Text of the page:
The next few sections define the various ways on how to use the knowledge of white privilege to eliminate the myths that white people might have around the term. This part is useful because it provides ways to counter these myths and why these arguments are not valid in regards to the definition of the term or given the history. This might be extremely useful for the drawback or comments that students might have when discussing this topic. 

Another section of the article exclaims the need to take the idea of race seriously.


Delano-Oriaran, Omobolade O. and Marguerite W. Parks. “One Black, One White: Power, White Privilege, & Creating Safe Spaces.” Multicultural Education, vol. 22, no. 3-4, 01 Mar. 2015, pp. 15-19. EBSCOhost,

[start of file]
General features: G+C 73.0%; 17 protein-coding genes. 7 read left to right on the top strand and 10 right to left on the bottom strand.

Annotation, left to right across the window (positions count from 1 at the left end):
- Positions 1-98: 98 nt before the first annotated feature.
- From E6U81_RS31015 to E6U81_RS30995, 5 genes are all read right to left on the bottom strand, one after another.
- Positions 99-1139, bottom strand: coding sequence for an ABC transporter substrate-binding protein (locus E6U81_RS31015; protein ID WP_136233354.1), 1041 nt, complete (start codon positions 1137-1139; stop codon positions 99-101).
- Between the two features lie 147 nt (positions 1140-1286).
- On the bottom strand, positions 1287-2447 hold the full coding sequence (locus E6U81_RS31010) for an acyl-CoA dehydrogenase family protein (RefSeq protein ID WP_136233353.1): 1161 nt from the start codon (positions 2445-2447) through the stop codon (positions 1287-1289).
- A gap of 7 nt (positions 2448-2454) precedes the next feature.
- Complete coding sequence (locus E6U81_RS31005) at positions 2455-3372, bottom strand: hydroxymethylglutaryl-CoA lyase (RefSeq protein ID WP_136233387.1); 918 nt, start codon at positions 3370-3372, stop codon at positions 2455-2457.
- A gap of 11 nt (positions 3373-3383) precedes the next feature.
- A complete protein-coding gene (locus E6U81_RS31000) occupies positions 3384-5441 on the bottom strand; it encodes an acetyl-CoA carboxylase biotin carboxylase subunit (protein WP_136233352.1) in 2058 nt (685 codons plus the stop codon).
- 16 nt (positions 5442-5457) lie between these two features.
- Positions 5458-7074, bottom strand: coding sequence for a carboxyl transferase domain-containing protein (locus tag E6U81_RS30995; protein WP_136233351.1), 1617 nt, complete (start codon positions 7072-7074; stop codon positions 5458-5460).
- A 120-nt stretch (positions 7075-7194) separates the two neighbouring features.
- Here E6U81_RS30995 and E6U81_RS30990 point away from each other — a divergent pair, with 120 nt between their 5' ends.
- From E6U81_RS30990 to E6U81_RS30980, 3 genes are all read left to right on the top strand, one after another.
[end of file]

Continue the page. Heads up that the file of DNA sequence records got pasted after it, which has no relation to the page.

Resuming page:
The article is about two professors who taught white privilege in white institutions. This resource is helpful because it provides a very clear example of when the topics were discussed within the school. I think this is incredibly useful because the article also focuses on the classroom climate, and emphasizing on the ideas of safe spaces. The article also discusses the resistance of students with the discussion of the topic. I found that this article is useful because of the personal stories from the teachers.


 Scheid, Anna Floerke and Elisabeth T. Vasko. “Teaching Race: Pedagogical Challenges in Predominantly White Undergraduate Theology Classrooms.” Teaching Theology & Religion, vol. 17, no. 1, 01 Jan. 2014, pp. 27-45. EBSCOhost,

This article is about teachers addressing the issue of race and white privilege in theology classrooms. The article starts with acknowledging that many students come to university without knowing their racial identity or anything about racial hierarchy. It states the the classrooms they studied were predominantly white/caucasian.

This article may be a little difficult to attain information because the classrooms are in the United States, where the politics of race is quite different from a Canadian classroom. However, it does provide a narrative to what happens in a politically driven space.